In some embodiments, a machine-readable storage medium tangibly embodies a program of instructions executable by a computer processor of a medical imaging system to cause the computer processor to perform operations described above regarding the foregoing methods of signal processing for medical imaging.

In some embodiments, a medical imaging system includes one or more gamma detectors, a computer processor, and a computer readable storage medium. The storage medium tangibly embodies a program of instructions executable by the computer processor to cause the computer processor to perform operations described above regarding the foregoing methods of signal processing for medical imaging.

BRIEF DESCRIPTION OF THE DRAWINGS

The following will be apparent from elements of the figures, which are provided for illustrative purposes and are not necessarily to scale.

FIG. 1 is a diagram of a medical imaging system in accordance with some embodiments of the present disclosure.

FIG. 2 is a flow diagram of processing performed by a computer in accordance with some embodiments.

FIG. 3 is a flow diagram of the process of generating a surrogate respiratory signal in accordance with some embodiments.

FIG. 4 is a plot that shows adaptive determination of the scale parameter α in accordance with some embodiments.

FIG. 5 is a histogram of an output surrogate respiratory signal in accordance with some embodiments.

FIG. 6 is a plot of a surrogate respiratory signal in accordance with some embodiments.

FIG. 7 is a flow diagram of a process in accordance with some embodiments.

FIG. 8 is a flow diagram of a process in accordance with some embodiments.

FIG. 9 is a flow diagram of a process in accordance with some embodiments.

DETAILED DESCRIPTION

This description of the exemplary embodiments is intended to be read in connection with the accompanying drawings, which are to be considered part of the entire written description.

Various embodiments of the present disclosure provide a surrogate respiratory signal using data-driven techniques in a fully automated manner so that artifacts associated with respiratory motion can be reduced or eliminated in SPECT imaging. Dimensionality reduction (DR) is used to generate a surrogate signal that is of lower dimensionality than input points arising from projection data. Some efforts have previously been made regarding application of principal component analysis (PCA)—a linear, global DR method—to surrogate signal estimation with PET data. PET systems are different from SPECT systems in two primary ways. The first of these is the fact that PET data is acquired from all angles about the patient simultaneously. When performing respiratory surrogate estimation using DR, this complete tomographic coverage provides much redundancy in the projection space that insulates against non-idealities arising from, for example, attenuation and foreshortening that may arise at individual view angles. In SPECT, where an acquisition comprises sequential projections from disjoint views, this redundancy is lacking, as the DR method must operate on individual views separately. Respiratory motion may manifest itself in the projection space in complex motion patterns that differ radically from view to view. For this reason, linear DR methods such as PCA that make explicit assumptions about the nature of the necessary mapping from the high- to the low-dimensional space may be too constrained to accurately extract a surrogate signal in all cases. Therefore, in various embodiments nonlinear DR methods are used for determining arbitrary mappings, resulting in performance benefits.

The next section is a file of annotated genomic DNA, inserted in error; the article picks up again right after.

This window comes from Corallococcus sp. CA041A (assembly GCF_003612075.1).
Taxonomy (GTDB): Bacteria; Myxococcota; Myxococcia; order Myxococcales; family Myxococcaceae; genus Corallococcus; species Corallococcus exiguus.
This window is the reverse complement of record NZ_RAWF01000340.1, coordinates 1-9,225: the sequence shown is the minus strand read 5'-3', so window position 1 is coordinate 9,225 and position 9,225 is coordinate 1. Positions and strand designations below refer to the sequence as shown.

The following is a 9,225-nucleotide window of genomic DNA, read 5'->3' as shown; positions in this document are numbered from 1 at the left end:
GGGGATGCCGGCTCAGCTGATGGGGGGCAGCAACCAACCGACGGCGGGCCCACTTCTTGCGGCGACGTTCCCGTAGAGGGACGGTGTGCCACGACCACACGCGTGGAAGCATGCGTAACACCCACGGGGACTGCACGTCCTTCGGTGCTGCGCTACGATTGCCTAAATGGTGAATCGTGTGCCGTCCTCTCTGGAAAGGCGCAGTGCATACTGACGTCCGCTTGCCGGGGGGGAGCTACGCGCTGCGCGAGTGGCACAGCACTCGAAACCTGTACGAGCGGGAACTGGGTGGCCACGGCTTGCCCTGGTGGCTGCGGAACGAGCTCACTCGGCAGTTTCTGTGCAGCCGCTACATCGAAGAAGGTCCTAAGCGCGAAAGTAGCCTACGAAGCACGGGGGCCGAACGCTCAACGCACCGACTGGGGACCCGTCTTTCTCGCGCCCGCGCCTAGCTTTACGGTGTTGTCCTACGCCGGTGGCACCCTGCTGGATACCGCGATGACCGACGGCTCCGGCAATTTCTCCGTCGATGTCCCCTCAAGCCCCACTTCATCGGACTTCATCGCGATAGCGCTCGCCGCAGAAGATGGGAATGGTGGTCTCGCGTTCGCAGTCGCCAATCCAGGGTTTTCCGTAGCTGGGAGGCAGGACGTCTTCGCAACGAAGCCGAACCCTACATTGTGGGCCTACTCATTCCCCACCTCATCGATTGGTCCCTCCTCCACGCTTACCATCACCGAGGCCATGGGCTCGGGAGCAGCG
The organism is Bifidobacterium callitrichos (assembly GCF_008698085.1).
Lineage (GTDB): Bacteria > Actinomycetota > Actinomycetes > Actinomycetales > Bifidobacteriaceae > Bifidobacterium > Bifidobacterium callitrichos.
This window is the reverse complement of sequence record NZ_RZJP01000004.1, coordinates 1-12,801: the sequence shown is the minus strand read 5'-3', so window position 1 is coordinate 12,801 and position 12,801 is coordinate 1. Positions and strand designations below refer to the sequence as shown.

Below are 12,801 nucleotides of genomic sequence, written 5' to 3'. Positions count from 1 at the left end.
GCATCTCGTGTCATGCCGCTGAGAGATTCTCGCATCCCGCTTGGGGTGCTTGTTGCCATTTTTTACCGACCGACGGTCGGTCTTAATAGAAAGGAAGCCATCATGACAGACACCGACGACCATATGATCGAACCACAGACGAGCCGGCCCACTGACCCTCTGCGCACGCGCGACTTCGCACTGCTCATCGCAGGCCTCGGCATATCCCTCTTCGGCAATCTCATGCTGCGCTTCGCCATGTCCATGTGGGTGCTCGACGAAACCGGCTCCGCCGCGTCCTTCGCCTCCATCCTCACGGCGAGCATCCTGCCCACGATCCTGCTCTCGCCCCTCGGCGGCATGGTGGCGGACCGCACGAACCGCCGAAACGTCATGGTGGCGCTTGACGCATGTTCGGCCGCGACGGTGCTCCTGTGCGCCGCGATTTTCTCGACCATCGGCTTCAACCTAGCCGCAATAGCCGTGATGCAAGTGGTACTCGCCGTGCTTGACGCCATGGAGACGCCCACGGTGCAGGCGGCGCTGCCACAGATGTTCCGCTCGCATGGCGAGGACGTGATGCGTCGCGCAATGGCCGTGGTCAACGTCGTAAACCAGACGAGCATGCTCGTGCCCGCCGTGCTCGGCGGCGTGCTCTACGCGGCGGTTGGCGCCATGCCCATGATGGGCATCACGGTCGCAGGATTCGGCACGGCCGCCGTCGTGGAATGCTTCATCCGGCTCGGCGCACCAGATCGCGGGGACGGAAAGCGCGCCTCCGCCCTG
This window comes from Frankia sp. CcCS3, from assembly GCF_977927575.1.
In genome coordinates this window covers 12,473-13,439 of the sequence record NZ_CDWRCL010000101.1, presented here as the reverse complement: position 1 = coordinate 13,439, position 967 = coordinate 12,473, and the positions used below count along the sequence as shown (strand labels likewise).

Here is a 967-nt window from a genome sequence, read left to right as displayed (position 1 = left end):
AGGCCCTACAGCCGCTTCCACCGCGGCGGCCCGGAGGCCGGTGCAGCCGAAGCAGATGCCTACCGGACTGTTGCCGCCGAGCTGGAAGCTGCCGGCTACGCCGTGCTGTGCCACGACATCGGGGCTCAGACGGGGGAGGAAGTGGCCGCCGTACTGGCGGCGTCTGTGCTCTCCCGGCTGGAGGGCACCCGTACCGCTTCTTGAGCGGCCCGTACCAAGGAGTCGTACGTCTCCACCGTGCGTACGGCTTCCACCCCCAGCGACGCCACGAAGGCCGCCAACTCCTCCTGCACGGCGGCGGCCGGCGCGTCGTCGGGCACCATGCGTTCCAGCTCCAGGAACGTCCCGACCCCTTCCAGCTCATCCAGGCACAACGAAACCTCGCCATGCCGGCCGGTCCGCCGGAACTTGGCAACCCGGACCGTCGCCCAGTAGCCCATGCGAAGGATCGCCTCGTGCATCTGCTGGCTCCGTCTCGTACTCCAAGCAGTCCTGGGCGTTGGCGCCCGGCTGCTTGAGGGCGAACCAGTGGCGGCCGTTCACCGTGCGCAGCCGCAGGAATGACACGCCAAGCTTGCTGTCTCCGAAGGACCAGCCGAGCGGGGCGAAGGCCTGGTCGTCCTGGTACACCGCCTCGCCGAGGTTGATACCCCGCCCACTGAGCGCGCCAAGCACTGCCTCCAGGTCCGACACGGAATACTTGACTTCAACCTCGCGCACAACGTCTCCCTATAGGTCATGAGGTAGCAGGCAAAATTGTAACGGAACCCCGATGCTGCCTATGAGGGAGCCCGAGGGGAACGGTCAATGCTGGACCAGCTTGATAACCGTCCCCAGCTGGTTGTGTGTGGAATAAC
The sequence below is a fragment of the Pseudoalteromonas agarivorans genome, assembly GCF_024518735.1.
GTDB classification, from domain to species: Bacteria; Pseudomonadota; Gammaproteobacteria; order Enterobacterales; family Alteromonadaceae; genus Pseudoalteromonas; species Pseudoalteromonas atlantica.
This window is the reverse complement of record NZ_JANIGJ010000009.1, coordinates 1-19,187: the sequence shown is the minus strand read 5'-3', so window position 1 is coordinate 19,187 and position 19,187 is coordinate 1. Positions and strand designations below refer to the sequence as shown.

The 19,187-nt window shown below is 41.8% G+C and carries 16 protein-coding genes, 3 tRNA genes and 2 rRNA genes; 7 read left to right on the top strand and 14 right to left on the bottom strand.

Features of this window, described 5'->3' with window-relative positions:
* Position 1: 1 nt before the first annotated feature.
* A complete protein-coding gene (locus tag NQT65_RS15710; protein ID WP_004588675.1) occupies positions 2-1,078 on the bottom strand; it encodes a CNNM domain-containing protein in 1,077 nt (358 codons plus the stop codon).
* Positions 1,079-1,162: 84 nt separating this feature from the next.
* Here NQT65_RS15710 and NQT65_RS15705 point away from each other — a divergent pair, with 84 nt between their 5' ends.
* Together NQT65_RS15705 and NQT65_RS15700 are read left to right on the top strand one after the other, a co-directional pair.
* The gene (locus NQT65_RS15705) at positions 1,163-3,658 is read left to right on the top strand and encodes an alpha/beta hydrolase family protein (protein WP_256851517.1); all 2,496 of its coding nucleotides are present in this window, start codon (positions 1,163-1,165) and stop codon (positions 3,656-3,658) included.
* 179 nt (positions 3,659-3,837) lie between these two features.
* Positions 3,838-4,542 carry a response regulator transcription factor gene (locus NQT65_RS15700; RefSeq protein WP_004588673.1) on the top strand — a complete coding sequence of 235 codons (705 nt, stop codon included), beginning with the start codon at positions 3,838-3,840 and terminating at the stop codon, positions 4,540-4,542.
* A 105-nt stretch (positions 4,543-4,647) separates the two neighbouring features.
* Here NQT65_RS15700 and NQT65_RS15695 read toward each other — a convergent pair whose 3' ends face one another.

The second way in which linear, global DR approaches for surrogate signal estimation fail in the case of SPECT relates to noise. PET systems have a much higher sensitivity than conventional SPECT systems, which leads to less-noisy projection data. PCA is a global DR method based on an analysis of the data's covariance matrix, which includes all of the input data in its computation. By incorporating all of the input data to estimate each of the output points, PCA becomes less robust to outliers and allows data points perturbed by noise to skew the DR mapping for all other points in the data. In contrast, local DR methods use a kernel or a local neighborhood to only consider input data points that are close to each other according to some distance measure when determining the mapping for a particular output point. This locality makes local DR methods more robust to noise and outliers than global DR methods, e.g., if the desired output signal is continuous and of low-dimension compared to the size of the neighborhood.

To address the foregoing deficiencies of linear, global DR approaches, in various embodiments a nonlinear, local DR approach is used. Examples of nonlinear, local DR approaches that may be used include: Laplacian eigenmaps, diffusion maps, isomap, and local linear embedding. For convenience, an implementation using Laplacian eigenmaps is described in examples below, but other nonlinear, local DR techniques may be used as well. In various embodiments, acquired projection data are processed automatically by a computer processor, with no manual intervention or tuning required, to generate the surrogate respiratory signal. Unlike the traditional techniques that involve tuning of one or more scale parameters to an acceptable constant value a priori, which can be a laborious and/or inaccurate process, embodiments of the present disclosure set the scale parameter(s) adaptively so that performance under a wide range of conditions is enabled without such a priori tuning of the scale parameter.